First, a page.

Articles of Interest

Articles of Interest


There are three basic types of accounts/forms of ownership that may be used to for college savings/investments:

  • Parent(s) name(s)
  • Child’s name (UGMA/UTMA)
  • Section 529 Account

Keeping investments in the parent(s) name(s) has one primary advantage: the parent(s) retain full control over the assets at all times. They control the investment decisions and, importantly, the disbursements from the account. Funds can be used at any time for any purpose, without penalty. The disadvantages of investing in this manner are: 1) taxes on investment income; and 2) the assets are considered “available” in calculation of potential financial aid for college.

Investing in the child’s name provides some (potentially significant) tax advantages. For children under age 14 (in 2009), the first $950 of interest/dividend income in their names is free of Federal income taxes and the next $950 will be taxed at the child’s rate (typically 10-15%). Thus, the tax savings on the first $1,900 of income might be as much as $500 or more (depending on your tax bracket and the nature of the income). The major disadvantage of this form of ownership is that the assets belong to the child when he/she reaches the age of majority (18 in most states). At that time, the child can (theoretically) use the assets for any purpose, with the parents having no legal rights as to its use. The parent also has the opportunity to use the funds for the child’s benefit prior to their reaching the age of majority. Finally, all other things being equal, having funds in the child’s name will hurt the child’s chances of qualifying for Federal financial aid for college.

The Section 529 Plan provides, in many ways, the best of all worlds. In these accounts, the “Participant” (i.e., parent, grandparent, etc) opens the account and names a “beneficiary” (child). The funds are managed by an investment company with whom the account is opened (Fidelity, Charles Schwab, Franklin Templeton), with some direction from the Participant. The Participant has full control of the timing and amounts of all withdrawals. As long as withdrawn funds are used for post-secondary education for the Beneficiary, all withdrawals will be federal income tax-free (also free of State taxes in many instances). The Participant can change the Beneficiary at any time, so funds can be allocated to different children, nieces, nephews, or even the Participant herself. Non-qualified withdrawals are subject to full taxation plus a 10% penalty. Thus, the only “negative” to these accounts is that you are subject to a penalty if you use the money other than for the purpose of higher education. For high-net-worth individuals, there is an additional benefit — monies put into a 529 Plan are deemed to be outside of the Participant’s estate for estate-tax purposes.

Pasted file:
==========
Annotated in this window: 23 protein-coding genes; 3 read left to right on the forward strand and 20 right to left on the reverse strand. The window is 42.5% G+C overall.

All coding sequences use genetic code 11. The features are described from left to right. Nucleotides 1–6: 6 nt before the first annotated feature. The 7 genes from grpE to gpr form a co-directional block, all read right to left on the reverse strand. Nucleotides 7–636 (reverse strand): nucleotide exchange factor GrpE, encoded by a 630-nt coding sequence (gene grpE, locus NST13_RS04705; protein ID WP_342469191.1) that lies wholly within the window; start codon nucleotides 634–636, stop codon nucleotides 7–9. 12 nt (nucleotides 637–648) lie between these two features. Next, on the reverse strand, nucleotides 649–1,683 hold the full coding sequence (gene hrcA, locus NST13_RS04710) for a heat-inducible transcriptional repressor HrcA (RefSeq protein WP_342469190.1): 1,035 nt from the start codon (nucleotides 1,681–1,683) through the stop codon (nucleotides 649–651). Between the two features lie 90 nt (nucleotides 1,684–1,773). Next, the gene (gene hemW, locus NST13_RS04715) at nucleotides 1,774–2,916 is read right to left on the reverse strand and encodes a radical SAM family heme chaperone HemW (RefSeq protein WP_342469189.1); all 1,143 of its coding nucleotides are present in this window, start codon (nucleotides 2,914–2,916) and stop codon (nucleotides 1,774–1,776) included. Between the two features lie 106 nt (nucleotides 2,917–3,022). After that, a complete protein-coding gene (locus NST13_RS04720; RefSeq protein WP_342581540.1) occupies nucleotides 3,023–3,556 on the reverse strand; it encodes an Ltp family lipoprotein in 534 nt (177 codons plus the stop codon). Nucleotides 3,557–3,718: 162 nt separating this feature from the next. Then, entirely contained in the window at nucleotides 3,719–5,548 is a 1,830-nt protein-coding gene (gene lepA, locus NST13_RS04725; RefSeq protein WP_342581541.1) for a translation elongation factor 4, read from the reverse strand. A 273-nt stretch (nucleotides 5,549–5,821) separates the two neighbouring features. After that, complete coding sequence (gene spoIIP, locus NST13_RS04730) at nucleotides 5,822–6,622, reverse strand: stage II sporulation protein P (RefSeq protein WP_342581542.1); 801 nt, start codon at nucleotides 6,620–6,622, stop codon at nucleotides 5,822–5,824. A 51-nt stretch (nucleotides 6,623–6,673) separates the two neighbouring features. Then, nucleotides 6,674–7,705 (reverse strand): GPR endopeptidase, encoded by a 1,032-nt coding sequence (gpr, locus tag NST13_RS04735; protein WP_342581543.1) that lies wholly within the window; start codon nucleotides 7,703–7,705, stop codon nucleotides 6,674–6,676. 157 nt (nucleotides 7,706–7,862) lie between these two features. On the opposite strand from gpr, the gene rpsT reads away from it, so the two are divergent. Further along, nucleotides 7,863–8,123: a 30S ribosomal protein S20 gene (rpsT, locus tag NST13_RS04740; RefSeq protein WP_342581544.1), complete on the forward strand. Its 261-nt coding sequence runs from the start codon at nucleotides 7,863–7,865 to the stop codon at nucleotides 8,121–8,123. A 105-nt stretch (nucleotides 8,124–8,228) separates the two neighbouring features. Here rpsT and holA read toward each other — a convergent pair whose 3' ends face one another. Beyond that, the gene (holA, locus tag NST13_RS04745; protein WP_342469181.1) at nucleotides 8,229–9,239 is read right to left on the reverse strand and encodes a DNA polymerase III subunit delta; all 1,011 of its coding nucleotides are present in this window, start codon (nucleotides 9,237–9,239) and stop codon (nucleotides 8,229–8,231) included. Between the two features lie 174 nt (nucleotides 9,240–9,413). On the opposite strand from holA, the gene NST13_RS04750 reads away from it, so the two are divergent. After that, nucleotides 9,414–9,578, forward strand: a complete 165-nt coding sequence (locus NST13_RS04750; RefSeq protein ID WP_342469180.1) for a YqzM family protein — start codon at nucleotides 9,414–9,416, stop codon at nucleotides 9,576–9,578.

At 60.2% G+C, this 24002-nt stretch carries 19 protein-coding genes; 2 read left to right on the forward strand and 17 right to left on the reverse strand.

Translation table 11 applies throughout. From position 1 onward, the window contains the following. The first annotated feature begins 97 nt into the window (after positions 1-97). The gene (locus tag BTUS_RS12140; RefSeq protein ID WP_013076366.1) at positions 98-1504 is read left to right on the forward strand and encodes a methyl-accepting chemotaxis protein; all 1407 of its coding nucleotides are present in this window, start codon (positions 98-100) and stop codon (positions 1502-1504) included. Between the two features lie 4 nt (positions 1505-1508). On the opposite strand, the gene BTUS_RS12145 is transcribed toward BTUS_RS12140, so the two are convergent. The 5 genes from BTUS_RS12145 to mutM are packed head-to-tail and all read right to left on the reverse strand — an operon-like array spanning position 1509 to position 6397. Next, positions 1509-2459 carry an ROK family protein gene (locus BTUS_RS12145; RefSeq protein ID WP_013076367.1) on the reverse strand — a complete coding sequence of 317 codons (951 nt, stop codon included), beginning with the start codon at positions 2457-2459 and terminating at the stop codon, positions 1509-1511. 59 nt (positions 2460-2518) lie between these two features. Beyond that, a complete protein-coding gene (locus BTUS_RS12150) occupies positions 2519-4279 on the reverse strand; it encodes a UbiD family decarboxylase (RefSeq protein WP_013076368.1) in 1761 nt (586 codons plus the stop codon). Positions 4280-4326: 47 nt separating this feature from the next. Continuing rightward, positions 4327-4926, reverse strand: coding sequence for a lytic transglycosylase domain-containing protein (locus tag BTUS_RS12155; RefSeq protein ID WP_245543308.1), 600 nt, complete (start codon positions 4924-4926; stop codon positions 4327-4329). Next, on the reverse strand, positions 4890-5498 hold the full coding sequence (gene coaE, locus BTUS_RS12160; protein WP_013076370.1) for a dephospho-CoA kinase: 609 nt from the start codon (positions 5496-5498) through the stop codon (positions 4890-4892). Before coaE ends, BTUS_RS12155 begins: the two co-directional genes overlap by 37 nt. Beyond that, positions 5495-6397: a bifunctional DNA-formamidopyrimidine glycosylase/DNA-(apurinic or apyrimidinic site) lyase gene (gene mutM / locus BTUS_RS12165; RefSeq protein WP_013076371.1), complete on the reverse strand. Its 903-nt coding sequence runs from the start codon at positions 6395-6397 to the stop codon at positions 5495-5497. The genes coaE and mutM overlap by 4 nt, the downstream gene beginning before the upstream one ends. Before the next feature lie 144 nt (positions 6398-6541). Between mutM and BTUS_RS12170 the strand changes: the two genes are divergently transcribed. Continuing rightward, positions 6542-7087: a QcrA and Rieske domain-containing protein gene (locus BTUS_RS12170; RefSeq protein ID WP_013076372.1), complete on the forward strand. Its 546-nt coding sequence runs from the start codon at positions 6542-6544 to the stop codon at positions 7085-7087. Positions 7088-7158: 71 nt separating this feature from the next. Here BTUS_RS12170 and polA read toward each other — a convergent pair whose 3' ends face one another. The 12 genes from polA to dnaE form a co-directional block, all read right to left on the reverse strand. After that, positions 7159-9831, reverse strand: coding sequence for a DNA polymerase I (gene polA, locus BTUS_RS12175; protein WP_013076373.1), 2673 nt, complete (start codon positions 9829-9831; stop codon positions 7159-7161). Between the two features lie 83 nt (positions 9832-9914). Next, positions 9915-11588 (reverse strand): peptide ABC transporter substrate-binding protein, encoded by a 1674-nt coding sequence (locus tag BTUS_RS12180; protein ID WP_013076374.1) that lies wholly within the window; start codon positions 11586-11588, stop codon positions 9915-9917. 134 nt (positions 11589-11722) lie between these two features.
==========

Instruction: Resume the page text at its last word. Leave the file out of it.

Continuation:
For most clients, I find that the 529 Plan is the best vehicle for college savings, and I use 529 Plans for the investment of funds for college for my own children. However, there are numerous 529 Plans from which to choose, and they vary widely in terms of State tax benefits, administrative costs, and investment-related expenses (including many “advisor-sold” funds which may contain significant upfront commissions and ongoing expenses).

As a fee-only investment advisor, I do not sell any 529 Plans (or other investments); instead, my fixed fee includes assistance with an analysis of the optimal ownership structure and the selection of appropriate investments.

back to top


You may, at one time or another, use many different financial professionals... accountants, stock brokers, insurance salespeople, estate planning attorneys.  In many cases, these professionals may provide valuable expertise in a specific area. In contrast, a planner is someone who is looking at your entire financial picture and making sure all elements in your financial life are working, in concert (and not in conflict) to your goals (whatever they may be).

For example, a broker may (or may not) provide excellent investment advice. However, they are not likely to be expert in answering questions such as: 

  • How much do I need to save for college? for retirement?
  • How should I allocate my available money between college and retirement savings?
  • How should I save for college? in my name? my child’s name? a 529?
  • Should I invest or pay down my mortgage?  Should I refinance my mortgage?
  • Should I buy or lease my new car? Should I finance it?
  • I have a Will... do I need to do any other estate planning?
  • Can I afford a vacation home?

Even if an investment broker has some knowledge in these areas, it is not their job. They are paid (whether through fees or commissions) only to the extent that you invest with them. Therefore, they cannot be expected to give you the time and objective advice needed to answer these (and many other) questions. 

Similarly, an insurance salesperson may be able to help you determine how much life insurance you “need”, but he/she is unlikely to have the insight into your entire situation to know what you can afford and how those insurance policies tie into other aspects of your financial life. 

In short, you should think of your financial planner as the “quarterback” of your “financial team”, coordinating the efforts of multiple individuals toward your goals.  The planner will be the professional that can see the “entire picture” and bring in outside expertise where needed.

back to top